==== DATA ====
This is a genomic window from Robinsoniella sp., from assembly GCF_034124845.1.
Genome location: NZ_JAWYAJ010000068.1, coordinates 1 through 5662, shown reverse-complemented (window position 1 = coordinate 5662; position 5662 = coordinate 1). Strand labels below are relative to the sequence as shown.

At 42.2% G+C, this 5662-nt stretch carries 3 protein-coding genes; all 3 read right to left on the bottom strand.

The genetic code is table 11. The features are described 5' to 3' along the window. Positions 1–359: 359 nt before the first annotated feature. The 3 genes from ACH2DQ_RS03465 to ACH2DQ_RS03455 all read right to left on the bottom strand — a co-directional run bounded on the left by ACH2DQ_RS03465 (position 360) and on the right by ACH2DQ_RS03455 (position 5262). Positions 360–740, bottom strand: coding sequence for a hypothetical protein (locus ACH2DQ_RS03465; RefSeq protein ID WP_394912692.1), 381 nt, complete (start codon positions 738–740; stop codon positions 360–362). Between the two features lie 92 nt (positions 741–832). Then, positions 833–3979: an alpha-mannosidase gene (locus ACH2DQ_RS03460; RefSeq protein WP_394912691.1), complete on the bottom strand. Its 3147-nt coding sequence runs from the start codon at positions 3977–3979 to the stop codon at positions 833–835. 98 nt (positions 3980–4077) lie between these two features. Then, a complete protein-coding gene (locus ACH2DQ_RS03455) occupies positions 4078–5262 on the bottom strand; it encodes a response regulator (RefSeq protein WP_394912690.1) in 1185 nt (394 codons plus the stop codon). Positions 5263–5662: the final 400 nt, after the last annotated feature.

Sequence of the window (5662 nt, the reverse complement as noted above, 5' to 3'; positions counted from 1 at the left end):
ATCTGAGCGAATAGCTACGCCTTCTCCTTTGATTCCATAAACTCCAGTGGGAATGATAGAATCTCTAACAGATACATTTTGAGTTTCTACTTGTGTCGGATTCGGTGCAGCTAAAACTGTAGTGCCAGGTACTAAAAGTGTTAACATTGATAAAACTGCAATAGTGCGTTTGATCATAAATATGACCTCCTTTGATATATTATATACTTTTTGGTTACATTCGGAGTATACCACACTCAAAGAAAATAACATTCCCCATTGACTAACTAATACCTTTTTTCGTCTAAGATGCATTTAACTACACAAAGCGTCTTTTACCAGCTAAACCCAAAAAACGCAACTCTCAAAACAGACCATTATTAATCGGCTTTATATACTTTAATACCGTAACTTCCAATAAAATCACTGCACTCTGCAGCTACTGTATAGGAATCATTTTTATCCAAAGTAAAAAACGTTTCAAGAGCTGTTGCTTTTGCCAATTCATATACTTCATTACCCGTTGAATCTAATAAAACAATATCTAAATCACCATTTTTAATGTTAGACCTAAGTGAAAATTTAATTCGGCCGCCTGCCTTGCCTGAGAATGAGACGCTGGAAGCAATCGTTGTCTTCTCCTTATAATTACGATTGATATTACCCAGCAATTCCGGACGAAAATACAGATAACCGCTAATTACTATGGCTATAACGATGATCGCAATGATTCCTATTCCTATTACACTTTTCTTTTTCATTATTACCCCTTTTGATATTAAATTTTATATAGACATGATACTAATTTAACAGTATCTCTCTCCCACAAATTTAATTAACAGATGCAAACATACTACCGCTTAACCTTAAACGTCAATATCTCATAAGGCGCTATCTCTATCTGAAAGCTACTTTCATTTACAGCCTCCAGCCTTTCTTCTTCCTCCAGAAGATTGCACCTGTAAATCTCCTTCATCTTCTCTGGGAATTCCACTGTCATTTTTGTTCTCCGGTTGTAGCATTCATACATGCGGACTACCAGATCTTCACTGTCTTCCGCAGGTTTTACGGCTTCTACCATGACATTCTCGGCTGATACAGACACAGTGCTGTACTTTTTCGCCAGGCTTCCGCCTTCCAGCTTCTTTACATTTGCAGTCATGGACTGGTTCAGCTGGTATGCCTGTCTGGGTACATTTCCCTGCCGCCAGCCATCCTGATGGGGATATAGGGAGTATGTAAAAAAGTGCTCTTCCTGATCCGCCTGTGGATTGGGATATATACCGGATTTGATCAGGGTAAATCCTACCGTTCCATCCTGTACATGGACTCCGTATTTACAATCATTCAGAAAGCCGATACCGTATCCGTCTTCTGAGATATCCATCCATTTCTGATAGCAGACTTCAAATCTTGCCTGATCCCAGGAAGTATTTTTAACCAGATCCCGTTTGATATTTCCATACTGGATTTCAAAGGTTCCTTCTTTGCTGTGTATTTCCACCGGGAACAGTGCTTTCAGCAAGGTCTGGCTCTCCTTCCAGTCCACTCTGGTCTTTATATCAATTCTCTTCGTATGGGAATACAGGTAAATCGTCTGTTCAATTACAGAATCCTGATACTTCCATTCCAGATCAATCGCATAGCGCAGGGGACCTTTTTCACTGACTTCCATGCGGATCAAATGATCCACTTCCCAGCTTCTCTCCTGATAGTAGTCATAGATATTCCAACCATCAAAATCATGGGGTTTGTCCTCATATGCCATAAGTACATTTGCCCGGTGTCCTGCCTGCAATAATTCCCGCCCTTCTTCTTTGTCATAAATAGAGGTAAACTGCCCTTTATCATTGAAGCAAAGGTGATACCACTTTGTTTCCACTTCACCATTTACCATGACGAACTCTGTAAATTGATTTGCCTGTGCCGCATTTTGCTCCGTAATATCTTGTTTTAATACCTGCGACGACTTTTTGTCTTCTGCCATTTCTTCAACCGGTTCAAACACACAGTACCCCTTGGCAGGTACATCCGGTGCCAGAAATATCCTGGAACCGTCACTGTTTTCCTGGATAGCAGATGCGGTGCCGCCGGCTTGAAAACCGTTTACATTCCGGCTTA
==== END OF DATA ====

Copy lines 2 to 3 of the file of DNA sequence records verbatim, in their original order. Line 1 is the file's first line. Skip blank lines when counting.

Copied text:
Genome location: NZ_JAWYAJ010000068.1, coordinates 1 through 5662, shown reverse-complemented (window position 1 = coordinate 5662; position 5662 = coordinate 1). Strand labels below are relative to the sequence as shown.

At 42.2% G+C, this 5662-nt stretch carries 3 protein-coding genes; all 3 read right to left on the bottom strand.